The introduction of a pro-life Bill in the Dáil earlier today represents a hugely important and encouraging development.
The ‘Foetal Pain Relief Bill 2021’ which was introduced by Independent TD Carol Nolan and is co-sponsored by ten other TDs will ensure that unborn babies during late-term abortions are given pain relief and that no baby dies experiencing excruciating pain or discomfort from the abortion procedure.
Deputy Nolan and the other co-sponsors of the bill are to be warmly congratulated for courageously moving forward with this proposal. It is a humanitarian bill that should be supported by every parliamentarian of goodwill.
The bill won’t end late-term abortions, but it will introduce a modicum of compassion towards unborn babies whose lives are being ended by abortion.
Any attempts to depict the bill as “controversial” should be rejected and called out since the purpose of the bill could not be clearer. If passed into law, it will ensure that unborn babies are given pain relief before late-term abortions and nothing more. If such a bill is deemed controversial by some, then it speaks volumes about the thinking and state of public discourse in certain sections of the community.
Speaking in the Dáil earlier today when introducing the bill, Deputy Nolan said: “The infliction of unnecessary and avoidable pain on human beings – especially on those with no capacity to resist – is something all compassionate societies should seek to avoid.
She continued: “This brings me to the subject matter of the bill – the issue of pain felt by unborn children in the womb in the context of surgical abortion procedures. Medical science has known for some time that unborn babies can experience pain from 20 weeks gestation. However, an increasing body of scientific research from about 2007 onwards has suggested that the brain and nervous system develop at a rate which means that unborn babies may feel pain as early as 13 weeks. The latest such study was published just last year in the Journal of Medical Ethics.”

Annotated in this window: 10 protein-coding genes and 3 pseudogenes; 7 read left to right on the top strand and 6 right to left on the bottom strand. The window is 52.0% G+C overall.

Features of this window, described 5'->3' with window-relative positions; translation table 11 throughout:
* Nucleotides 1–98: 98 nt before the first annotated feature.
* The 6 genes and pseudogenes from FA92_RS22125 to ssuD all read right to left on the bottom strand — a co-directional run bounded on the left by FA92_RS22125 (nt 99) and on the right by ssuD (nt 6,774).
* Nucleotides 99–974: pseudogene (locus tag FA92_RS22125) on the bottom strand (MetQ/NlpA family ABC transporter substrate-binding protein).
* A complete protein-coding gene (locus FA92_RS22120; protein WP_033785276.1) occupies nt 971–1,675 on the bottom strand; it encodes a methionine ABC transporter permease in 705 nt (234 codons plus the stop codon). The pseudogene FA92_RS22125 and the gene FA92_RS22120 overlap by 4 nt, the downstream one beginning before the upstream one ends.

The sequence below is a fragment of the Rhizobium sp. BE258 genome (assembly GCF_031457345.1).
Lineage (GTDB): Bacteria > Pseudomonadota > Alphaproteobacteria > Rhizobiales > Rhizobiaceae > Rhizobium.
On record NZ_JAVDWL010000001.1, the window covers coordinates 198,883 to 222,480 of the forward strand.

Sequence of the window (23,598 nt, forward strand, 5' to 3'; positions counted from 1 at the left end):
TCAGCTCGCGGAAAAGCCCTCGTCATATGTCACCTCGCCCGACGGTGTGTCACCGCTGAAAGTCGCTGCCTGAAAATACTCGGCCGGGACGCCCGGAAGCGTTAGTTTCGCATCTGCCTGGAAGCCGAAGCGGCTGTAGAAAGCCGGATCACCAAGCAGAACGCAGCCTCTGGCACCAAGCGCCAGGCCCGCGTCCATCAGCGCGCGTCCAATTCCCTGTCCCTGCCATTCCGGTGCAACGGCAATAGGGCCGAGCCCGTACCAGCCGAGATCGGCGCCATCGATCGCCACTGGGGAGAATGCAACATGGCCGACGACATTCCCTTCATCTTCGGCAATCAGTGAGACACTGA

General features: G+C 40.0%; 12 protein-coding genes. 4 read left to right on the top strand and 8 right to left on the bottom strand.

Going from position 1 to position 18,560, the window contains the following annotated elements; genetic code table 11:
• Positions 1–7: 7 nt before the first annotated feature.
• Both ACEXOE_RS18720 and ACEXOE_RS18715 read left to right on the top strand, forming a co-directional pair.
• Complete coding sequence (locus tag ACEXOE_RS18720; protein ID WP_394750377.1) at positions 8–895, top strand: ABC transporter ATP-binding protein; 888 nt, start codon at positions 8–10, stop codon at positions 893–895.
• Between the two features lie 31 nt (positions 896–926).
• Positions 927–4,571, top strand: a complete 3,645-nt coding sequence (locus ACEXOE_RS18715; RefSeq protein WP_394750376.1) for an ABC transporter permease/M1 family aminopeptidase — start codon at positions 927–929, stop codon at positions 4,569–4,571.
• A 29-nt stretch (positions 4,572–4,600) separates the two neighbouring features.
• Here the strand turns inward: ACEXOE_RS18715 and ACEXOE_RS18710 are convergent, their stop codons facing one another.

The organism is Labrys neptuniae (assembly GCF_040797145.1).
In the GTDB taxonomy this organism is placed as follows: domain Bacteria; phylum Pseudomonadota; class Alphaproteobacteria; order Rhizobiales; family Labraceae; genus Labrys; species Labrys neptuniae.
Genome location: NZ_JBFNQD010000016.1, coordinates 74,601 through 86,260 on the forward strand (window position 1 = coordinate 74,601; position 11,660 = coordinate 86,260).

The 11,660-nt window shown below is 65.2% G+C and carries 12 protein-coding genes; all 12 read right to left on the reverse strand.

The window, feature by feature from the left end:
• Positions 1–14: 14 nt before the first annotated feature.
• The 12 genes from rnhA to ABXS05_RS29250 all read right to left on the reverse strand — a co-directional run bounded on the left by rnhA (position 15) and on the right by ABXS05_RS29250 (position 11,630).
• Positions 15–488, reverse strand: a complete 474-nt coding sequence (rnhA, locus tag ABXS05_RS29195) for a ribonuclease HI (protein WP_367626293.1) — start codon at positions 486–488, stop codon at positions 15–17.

Deputy Nolan is correct that the scientific evidence clearly shows unborn babies feel pain. It is also a fact that late-term abortions are taking place in Ireland since the law changed in 2019 and doctors are undergoing training in how to perform gruesome late-term dismemberment abortions. There is absolutely no justification in having a law (Animal Health and Welfare Act 2013) that compels vets to administer pain relief to animals during any procedure that might cause them pain or distress and not having a law that ensures unborn babies are at least treated with the same mercy. The way politicians in the main political parties respond to the foetal pain bill in the coming weeks will be very telling. Let’s hope for once that politics is put to one side and that our elected representatives err on the side of compassion and dignity.
In her concluding remarks to the Dáil, Deputy Nolan said that “as human beings, and as legislators” we cannot stand by and ignore the evidence that unborn babies feel pain.
The bill introduced at First Stage today is also co-sponsored by the following TDs: Éamon Ó Cuív; Peadar Tóibín, Mattie McGrath, Peter Fitzpatrick, Sean Canney, Michael Collins, Michael Healy Rae, Danny Healy Rae, Noel Grealish and Richard O’Donoghue.
It would be a nice gesture for pro-life supporters to set aside a few minutes and send a quick email or note of thanks to the 11 TDs who have stepped forward to sponsor this humane and hugely important bill.
You can view the Bill and Explanatory Memorandum here